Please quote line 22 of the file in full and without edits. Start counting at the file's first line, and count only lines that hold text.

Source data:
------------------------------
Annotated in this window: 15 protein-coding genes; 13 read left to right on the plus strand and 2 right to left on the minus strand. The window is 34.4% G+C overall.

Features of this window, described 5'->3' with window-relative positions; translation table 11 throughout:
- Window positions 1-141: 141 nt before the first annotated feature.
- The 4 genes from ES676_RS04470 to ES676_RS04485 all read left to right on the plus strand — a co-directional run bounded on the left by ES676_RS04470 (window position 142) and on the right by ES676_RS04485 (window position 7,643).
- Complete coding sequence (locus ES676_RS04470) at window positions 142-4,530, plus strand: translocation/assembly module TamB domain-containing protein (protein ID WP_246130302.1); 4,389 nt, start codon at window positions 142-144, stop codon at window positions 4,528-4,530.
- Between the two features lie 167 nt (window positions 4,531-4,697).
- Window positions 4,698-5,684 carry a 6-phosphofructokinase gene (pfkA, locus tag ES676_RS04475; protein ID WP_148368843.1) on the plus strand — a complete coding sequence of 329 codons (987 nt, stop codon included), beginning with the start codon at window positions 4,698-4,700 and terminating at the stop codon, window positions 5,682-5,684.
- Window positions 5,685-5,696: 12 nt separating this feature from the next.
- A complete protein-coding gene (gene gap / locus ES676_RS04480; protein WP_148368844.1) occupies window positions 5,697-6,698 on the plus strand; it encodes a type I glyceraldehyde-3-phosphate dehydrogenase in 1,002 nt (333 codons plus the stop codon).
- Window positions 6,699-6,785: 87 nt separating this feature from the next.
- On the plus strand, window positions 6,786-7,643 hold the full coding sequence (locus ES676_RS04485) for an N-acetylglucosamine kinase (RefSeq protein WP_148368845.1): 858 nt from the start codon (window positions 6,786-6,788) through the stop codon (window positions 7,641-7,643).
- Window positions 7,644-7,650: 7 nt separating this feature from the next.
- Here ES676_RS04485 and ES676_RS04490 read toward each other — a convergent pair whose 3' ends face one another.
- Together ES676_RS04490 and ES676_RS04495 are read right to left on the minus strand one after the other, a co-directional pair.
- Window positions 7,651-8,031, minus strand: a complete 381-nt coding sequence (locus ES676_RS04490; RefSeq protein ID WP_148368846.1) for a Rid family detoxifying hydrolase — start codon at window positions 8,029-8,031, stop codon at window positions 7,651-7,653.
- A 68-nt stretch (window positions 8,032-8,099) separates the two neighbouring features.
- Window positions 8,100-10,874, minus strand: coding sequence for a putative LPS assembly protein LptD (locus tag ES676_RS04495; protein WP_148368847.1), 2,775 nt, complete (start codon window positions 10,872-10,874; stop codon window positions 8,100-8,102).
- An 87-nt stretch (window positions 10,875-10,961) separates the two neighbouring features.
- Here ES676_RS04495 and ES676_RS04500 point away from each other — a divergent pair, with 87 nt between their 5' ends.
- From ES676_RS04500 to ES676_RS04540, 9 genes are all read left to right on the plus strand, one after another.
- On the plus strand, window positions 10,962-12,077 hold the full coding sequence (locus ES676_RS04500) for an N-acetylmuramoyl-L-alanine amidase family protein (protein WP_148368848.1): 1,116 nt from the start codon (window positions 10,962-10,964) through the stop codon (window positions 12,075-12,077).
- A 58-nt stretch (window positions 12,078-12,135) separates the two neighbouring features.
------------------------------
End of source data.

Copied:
- A 58-nt stretch (window positions 12,078-12,135) separates the two neighbouring features.